“Do you really think you can steal, murder, commit adultery, lie, and burn incense to Baal and all those other new gods of yours, and then come here and stand before me in my Temple and chant, “We are safe!”—only to go right back to all those evils again?“ Jeremiah 7:9-10

The ball went down the first base line.  It wasn’t clear whether it would stay inbounds or turn out.  The batter and the third base runner each gave it all they had.

“Safe!” came the call from the umpire at home plate.

The home crowd went wild with celebration.  It was the winning score in game seven of the World Series.  The team fought long and hard for years to get there. They had overcome a world of obstacles, naysayers, and challenges to win it all.

This team had been losers for years, even to those who supposedly believed in them.  No one ever thought for a minute they’d make it to the World Series, much less win the World Series.

Now they had a new identity.  They were winners.

In the days that followed, the team basked in the glory, the parade, and the media hype.  But as the year progressed and the media hype diminished, the team began to forget the good habits and self-discipline by which they gained their victory.  They slipped back into sloppy habits and undisciplined ways and became losers again.

As Christians, we can sometimes be like this winning team.  We forget our identity as winners, as children of the King, as overcomers, and we backslide into old and familiar bad habits.

In the Holy Bible, Peter was a good picture of this, and an encouraging one.  Immediately following Jesus' crucifixion and resurrection, the crowds that once followed Him and His disciples had disappeared.  Gone were the constant miracles.  Peter wasn't out fishing for men as Jesus had taught him.  He went back to what he thought he knew best:  fishing for fish.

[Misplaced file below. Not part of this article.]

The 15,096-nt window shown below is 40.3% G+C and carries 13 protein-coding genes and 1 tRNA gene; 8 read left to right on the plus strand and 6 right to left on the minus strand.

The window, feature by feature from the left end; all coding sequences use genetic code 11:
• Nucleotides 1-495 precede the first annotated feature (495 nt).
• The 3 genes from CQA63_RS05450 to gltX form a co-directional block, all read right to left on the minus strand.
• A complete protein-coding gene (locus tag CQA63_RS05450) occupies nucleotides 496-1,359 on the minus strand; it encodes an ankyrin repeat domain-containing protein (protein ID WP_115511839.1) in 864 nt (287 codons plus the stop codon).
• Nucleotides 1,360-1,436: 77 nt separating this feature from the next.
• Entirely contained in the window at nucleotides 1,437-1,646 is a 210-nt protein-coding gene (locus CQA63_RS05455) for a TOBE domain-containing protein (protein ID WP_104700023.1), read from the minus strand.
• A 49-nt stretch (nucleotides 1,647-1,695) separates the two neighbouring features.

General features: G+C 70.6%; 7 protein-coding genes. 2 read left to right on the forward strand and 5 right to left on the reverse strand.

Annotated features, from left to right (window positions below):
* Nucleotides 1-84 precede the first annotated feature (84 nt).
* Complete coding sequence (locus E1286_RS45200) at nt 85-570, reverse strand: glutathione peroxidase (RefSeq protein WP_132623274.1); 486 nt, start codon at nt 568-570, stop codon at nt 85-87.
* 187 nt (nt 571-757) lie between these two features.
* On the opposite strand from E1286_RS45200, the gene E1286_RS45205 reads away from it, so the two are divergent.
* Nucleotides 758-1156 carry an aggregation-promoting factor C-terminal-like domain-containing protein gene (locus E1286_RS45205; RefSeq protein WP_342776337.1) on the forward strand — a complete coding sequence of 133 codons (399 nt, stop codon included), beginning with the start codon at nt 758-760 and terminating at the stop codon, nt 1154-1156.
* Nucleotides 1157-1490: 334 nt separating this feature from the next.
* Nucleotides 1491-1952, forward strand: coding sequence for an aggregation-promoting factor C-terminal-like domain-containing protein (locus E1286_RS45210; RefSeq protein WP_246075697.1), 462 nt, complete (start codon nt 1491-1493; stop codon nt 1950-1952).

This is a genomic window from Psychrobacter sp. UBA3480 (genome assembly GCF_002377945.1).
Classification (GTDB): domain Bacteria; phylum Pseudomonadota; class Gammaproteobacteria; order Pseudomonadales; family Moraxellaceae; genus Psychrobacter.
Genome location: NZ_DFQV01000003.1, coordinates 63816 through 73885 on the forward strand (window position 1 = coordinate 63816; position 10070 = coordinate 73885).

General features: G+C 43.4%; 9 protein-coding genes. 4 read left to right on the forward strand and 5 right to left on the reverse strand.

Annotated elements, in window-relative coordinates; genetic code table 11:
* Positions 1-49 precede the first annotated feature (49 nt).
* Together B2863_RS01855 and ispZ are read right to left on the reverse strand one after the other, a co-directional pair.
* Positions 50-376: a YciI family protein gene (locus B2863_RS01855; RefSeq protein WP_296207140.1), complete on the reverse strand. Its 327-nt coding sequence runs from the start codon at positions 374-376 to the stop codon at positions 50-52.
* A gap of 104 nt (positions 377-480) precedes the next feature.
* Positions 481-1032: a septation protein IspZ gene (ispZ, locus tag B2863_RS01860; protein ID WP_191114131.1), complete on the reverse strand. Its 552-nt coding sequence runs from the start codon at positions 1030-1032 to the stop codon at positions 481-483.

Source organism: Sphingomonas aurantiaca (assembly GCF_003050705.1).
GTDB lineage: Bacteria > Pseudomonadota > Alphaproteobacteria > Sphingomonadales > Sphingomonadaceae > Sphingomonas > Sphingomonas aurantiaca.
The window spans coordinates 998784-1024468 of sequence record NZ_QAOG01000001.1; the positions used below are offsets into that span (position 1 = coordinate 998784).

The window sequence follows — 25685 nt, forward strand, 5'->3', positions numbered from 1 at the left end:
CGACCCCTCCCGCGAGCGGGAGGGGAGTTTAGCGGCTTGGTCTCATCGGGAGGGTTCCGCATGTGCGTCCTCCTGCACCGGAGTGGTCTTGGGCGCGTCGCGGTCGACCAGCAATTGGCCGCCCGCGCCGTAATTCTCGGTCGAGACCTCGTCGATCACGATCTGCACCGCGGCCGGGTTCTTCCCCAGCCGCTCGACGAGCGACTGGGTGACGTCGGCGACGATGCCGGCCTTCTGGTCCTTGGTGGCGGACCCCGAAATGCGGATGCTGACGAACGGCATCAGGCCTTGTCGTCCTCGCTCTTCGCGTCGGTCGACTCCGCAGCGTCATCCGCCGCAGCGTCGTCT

But notice something.  Jesus doesn't leave him there.  After the resurrection, He meets Peter on the beach--the same beach where they originally met.  The scenario is the same as when they first met, too.  Peter and friends had been fishing all night and hadn't caught a thing.  Jesus tells the men to cast the net on the right side of the boat, and they cannot haul it in for all the fish!  Then, Jesus lovingly reminds Peter of his true identity and purpose, not a fisherman, but a fisher of men (read John 21). 

When we belong to Jesus, He never leaves us where He finds us, either.  He loves us too much to do that.  He reminds us that the only truly safe place is with Him, following Him, and the way we live is the evidence that we are His.

Luke 3:8 tells us, "Prove by the way you live that you have repented of your sins and turned to God. Don’t just say to each other, ‘We’re safe, for we are descendants of Abraham.’  That means nothing, for I tell you, God can create children of Abraham from these very stones."

If we follow Jesus, we're on the winning team.  Let's prove it by the way we live.

Goodnight, Runners.